Seals are mammals that have adapted to aquatic life. They are a magnificent animal; you can get these animals on the following coloring pictures below. Please color them with your favorites. Happy coloring.
There are currently 19 species of seals distributed in various coastal areas around the world, except in tropical regions.
Printable Seal Coloring Pages
Facts About Seal
The weight and height of an adult seal depend on the species, for example, the ringed seal (Pusa hispida) is 1.17 meters long and weighs 45 kilograms.
In comparison, the southern elephant seal (Mirounga leonina) can measure 4.9 meters and weigh 2,400 kilograms.
Their hind limbs are directed backward, making it difficult for them to move around on land, and they lack a hearing aid, which differentiates them from the Otariids.
The thick layer of fat under the skin allows them to reduce heat loss and withstand the cold waters of their habitat.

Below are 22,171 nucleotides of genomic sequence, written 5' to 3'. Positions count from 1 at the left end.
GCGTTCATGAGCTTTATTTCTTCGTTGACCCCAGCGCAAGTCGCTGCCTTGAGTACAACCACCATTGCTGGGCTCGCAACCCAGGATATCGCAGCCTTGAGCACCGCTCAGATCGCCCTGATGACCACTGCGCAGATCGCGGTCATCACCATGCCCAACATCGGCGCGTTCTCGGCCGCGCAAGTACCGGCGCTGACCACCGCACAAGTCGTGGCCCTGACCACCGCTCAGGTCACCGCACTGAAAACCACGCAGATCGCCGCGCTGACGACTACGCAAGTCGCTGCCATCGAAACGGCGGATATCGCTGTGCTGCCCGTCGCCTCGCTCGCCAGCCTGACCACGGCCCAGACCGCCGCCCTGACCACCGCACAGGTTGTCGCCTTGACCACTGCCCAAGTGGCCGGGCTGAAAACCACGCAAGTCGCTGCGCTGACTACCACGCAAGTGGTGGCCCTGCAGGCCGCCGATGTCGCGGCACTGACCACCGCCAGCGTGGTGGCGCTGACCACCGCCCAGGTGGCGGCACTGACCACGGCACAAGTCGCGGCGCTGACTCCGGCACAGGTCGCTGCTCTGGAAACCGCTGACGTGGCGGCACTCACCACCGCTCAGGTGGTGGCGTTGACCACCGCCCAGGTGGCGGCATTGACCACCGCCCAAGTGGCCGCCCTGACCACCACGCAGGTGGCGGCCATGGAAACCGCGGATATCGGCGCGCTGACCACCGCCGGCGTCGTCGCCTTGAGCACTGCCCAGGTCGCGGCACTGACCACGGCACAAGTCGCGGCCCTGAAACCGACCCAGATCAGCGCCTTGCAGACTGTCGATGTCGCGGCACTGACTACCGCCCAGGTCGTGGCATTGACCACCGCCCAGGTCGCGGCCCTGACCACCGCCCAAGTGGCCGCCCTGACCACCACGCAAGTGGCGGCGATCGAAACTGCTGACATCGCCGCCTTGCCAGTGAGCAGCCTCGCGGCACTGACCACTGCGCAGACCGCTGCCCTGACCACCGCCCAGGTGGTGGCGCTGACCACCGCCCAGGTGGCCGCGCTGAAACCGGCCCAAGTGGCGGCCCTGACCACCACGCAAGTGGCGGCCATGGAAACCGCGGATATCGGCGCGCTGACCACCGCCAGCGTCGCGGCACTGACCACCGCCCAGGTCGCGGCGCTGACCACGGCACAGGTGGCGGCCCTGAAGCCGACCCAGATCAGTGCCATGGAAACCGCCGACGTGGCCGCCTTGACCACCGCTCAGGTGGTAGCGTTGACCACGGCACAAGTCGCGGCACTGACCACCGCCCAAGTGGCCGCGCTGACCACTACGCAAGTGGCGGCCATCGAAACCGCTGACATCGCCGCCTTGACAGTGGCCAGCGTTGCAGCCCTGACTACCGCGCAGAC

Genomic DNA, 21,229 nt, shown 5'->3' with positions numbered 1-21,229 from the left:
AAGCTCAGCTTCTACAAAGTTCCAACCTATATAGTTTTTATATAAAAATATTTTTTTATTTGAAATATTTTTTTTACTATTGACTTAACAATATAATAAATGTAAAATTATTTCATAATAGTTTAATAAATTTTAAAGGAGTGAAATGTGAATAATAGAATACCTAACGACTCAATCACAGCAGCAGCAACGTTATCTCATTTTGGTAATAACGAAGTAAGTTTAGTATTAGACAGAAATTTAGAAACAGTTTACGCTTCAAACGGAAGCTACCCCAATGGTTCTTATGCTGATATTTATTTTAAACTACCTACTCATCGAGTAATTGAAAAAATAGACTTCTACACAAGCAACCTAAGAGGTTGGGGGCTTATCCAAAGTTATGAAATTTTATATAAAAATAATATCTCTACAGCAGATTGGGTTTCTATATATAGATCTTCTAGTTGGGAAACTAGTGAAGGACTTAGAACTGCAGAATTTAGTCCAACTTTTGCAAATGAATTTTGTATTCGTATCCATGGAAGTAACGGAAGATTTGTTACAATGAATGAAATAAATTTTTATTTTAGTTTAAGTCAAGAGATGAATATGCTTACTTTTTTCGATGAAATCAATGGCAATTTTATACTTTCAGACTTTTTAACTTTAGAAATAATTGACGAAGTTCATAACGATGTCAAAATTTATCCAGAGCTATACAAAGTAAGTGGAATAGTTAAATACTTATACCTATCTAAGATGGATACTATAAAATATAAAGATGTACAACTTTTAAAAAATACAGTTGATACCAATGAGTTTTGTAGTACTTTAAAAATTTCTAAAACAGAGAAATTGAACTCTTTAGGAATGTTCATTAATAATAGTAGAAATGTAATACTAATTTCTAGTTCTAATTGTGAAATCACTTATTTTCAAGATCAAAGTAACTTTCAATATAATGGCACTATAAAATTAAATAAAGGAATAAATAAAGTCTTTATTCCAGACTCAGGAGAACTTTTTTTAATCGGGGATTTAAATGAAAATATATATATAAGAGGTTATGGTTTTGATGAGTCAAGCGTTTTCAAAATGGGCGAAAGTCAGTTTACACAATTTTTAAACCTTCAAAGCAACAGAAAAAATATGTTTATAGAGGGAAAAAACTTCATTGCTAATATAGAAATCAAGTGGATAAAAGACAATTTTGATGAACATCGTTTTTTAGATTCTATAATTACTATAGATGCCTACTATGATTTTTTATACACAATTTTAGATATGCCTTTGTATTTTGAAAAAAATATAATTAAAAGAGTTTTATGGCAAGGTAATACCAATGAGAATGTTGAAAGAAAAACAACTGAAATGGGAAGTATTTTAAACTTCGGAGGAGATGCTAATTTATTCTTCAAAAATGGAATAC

Seals are very cunning predators which feed on fish, crustaceans, cephalopods (family of mollusks), penguins, and other small seals. Because of their mighty molars, they can easily crush marine animals with shells and carapaces.
Their whiskers have a great function when looking for prey; they detect the vibrations that fish make when they move so that the seals can be guided even in dark waters or with poor visibility.
Another remarkable adaptation is the thick layer of fat under their skin, which protects them from the intense cold of their habitat, as well as the membrane that covers their eyes and allows them to maintain their vision underwater.
In the sea, non-migratory seals are found mainly in the coastal waters of the continental shelf and on the slope. They rest and breed on beaches and under rocks and on ice shelves.
On land, seals are usually extremely cautious and shy, and it is almost impossible to approach them without frightening them, and they escape into the water.
Seals have the habit of gathering in places with easy access to water, where they remain calm, especially at low tide.
However, despite this aggregation behavior, adults are usually not in close contact with each other. At sea, they are most often seen alone or in small groups.